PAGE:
Take McKenzie Spehar, a Writing and Rhetoric Studies major at the University of Utah. She says she learned the five-paragraph essay early on, and except in an AP English class she took in the 12th grade, the structure was pushed heavily on her at school. She can’t say she’s ever written a five-paragraph essay for college. Her papers have all needed to be longer, though she does note that they do tend to stick to a five-paragraph type format—an introduction, a body and a conclusion.
“In general, the consensus is you need more space than a five-paragraph essay gives you,” she says, adding that it’s a good place to start when learning how to write academically. She explains that later on, however, students need a looser structure that flows more with the way they’re thinking, especially if they go into the humanities.
Kimberly Campbell, an Associate Professor and Chair of Teacher Education at the Lewis & Clark Graduate School of Education and Counseling, is strongly opposed to the five-paragraph essay structure. She thinks it stifles creativity and “takes away the thinking process that is key for good writing.” And she says she’s not the only one worried that the structure doesn’t help students develop their writing. In Beyond the Five-Paragraph Essay, a book she wrote with Kristi Latimer (who teaches English Language Arts at Tigard High School in Oregon), Campbell cites research studies that critique the approach of teaching the five-paragraph essay.
“Studies show that students who learn this formula do not develop the thinking skills needed to develop their own organizational choices as writers,” she says. “In fact, it is often used with students who have been labeled as struggling. Rather than supporting these students, or younger students, it does the opposite.”
For his part, Hayes thinks the five-paragraph essay makes it easy to not be creative, not that it necessarily stifles creativity. He believes creative students can work their imagination into any structure.
Allen, the retired English professor, stresses that even if writing isn’t argumentative, it always needs some structure. It can’t be simply uncontrolled, because the reader’s not going to get the point if it’s all over the map.”
Rita Platt is currently a teacher librarian with classes fromPre-K to fourth grade at St. Croix Falls Elementary School in St. Croix Falls, Wisconsin. She still stands by a piece she wrote in 2014; in it she said she was “being really brave” by stating she believes in teaching elementary school students “the good old fashioned” five-paragraph essay format.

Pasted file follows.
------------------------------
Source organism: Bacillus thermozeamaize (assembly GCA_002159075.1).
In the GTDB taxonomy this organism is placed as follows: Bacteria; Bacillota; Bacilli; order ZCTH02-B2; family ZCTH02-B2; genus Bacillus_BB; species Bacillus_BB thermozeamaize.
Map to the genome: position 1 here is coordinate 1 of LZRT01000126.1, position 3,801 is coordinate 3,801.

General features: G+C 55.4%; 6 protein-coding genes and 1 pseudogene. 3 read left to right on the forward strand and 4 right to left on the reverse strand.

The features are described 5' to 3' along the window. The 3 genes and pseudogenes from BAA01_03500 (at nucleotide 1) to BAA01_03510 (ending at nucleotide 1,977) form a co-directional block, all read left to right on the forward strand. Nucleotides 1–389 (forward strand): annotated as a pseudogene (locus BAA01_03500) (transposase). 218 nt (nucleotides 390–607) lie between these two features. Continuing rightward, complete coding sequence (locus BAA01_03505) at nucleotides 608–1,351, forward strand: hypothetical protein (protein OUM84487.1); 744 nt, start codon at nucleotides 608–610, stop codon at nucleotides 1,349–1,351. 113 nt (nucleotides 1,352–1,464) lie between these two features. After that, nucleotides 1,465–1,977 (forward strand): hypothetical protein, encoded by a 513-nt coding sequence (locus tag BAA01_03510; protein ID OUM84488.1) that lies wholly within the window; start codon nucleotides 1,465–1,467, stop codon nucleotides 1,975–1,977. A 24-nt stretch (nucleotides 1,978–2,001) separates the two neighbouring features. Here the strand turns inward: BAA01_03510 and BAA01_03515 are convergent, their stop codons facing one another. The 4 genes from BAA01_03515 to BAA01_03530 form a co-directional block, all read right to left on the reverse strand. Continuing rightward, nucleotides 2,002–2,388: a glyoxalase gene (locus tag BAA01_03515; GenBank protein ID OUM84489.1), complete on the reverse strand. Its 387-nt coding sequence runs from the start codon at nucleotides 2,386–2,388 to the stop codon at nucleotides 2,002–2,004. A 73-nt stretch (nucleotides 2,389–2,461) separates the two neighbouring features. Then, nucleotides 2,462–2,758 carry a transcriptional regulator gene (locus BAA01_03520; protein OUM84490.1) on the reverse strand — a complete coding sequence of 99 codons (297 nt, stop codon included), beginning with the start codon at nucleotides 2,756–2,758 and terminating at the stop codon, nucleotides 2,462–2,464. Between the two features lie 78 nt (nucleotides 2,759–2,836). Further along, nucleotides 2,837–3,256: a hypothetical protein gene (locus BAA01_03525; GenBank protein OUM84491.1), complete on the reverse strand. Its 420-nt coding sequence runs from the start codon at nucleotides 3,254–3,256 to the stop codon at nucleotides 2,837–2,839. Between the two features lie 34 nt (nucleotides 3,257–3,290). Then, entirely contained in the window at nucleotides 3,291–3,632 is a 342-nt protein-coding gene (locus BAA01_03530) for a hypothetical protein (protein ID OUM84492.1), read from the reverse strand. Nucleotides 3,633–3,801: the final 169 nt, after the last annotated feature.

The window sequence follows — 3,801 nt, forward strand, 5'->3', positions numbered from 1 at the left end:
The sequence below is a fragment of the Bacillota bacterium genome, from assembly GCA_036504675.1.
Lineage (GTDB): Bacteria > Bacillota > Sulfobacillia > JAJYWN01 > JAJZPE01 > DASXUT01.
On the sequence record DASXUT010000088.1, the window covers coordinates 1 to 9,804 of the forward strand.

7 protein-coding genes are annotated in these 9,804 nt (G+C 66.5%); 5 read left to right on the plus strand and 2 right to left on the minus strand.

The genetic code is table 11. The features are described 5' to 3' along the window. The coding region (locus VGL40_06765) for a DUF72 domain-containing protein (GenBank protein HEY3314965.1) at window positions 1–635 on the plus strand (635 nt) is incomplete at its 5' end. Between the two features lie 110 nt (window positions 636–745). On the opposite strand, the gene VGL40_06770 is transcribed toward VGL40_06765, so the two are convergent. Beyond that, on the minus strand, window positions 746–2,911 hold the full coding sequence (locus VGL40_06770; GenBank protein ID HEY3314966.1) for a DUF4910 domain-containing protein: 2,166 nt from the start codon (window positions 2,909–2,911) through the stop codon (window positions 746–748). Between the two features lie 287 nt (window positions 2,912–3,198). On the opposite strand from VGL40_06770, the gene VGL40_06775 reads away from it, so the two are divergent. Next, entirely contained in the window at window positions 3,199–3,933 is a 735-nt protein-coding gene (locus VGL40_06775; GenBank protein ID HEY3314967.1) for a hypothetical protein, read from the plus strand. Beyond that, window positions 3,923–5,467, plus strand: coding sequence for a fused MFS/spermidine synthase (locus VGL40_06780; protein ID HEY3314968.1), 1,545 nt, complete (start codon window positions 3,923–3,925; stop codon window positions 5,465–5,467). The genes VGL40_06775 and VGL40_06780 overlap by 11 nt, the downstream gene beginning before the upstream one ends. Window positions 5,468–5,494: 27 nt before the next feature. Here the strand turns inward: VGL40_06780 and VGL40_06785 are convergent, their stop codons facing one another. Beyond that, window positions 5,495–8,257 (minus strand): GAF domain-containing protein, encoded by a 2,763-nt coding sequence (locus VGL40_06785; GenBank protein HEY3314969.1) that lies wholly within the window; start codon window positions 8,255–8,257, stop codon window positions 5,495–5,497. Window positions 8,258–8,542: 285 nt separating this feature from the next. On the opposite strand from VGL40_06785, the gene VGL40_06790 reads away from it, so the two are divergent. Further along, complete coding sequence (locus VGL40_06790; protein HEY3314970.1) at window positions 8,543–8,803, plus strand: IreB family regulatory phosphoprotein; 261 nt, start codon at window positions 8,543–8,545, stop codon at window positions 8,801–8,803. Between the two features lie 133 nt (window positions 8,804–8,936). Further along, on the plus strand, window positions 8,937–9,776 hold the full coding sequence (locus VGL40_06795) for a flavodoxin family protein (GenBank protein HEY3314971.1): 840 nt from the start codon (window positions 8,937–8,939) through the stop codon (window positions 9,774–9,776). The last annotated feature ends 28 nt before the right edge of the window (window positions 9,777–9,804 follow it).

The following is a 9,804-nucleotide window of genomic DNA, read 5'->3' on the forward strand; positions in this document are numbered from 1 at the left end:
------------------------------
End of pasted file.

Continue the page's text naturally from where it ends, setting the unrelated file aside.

She thinks the five-paragraph essay format has room for creativity, such as through word choice, topic and progression of thought. Kids can use the five-paragraph essay model to organize their thoughts, she says, and once they’re really comfortable, they can play around with it.
“Kids need something to start with,” says Platt, who has 22 years of teaching experience across different grade levels.
Campbell’s recommendation, which she says research backs, is to focus on reading good essay examples and give students in-class support while they write. She wants students to read a variety of essays, and pay close attention to structure. The students can then develop ideas in a writing workshop. As they develop their content, they consider how to structure those ideas.
“Students can explore a variety of organizational structures to determine what best supports the message of their essay,” Campbell says.
Platt tells EdSurge that she thinks there’s a movement in writing that says to “just let kids write from the heart.” But that means the kids who aren’t natural writers are left “in the dust.” What’s more, this approach doesn’t honor the constraints of teachers’ jobs, such as how much time they have to teach. And not all teachers love writing or write themselves, she says. Many elementary school teachers, she claims, never write, and not everyone has the skills of, say, Lucy Calkins or Nancy Atwell.
Campbell’s not a fan of asking kids to “‘just write from the heart.’” She wants kids to write about topics they care about, but at the same time, recognizes that instructors do need to teach writing. She says her mentor text method described above “is a lot of work,” but it was effective when she taught middle school and high school.
“In my work with graduate students who are learning to be English Language Arts teachers, I am also seeing this approach work,” she explains. She adds that her method would be easier if class sizes were smaller and teachers weren’t trying to “meet the needs of 150-200 students in a year.”
Most people aren’t going to become professional writers, Platt continues, noting that she’s not saying most people couldn’t, or that schools shouldn’t encourage people to think that way. She says there’s a sense of elitism in education that she gets a little tired of, along with some teacher bashing that makes her feel like she has to defend her colleagues who aren’t themselves natural writers yet are tasked with teaching kids to be “serviceable writers.”
“It bothers me in education—particularly in my field, language arts—where everybody says, ‘everybody should love reading and writing,’” she says. “Well, you know, you hope everybody loves reading and writing. You model that passion, you share that passion with your students but truth be told, our job is to make sure everybody reads and writes very well.”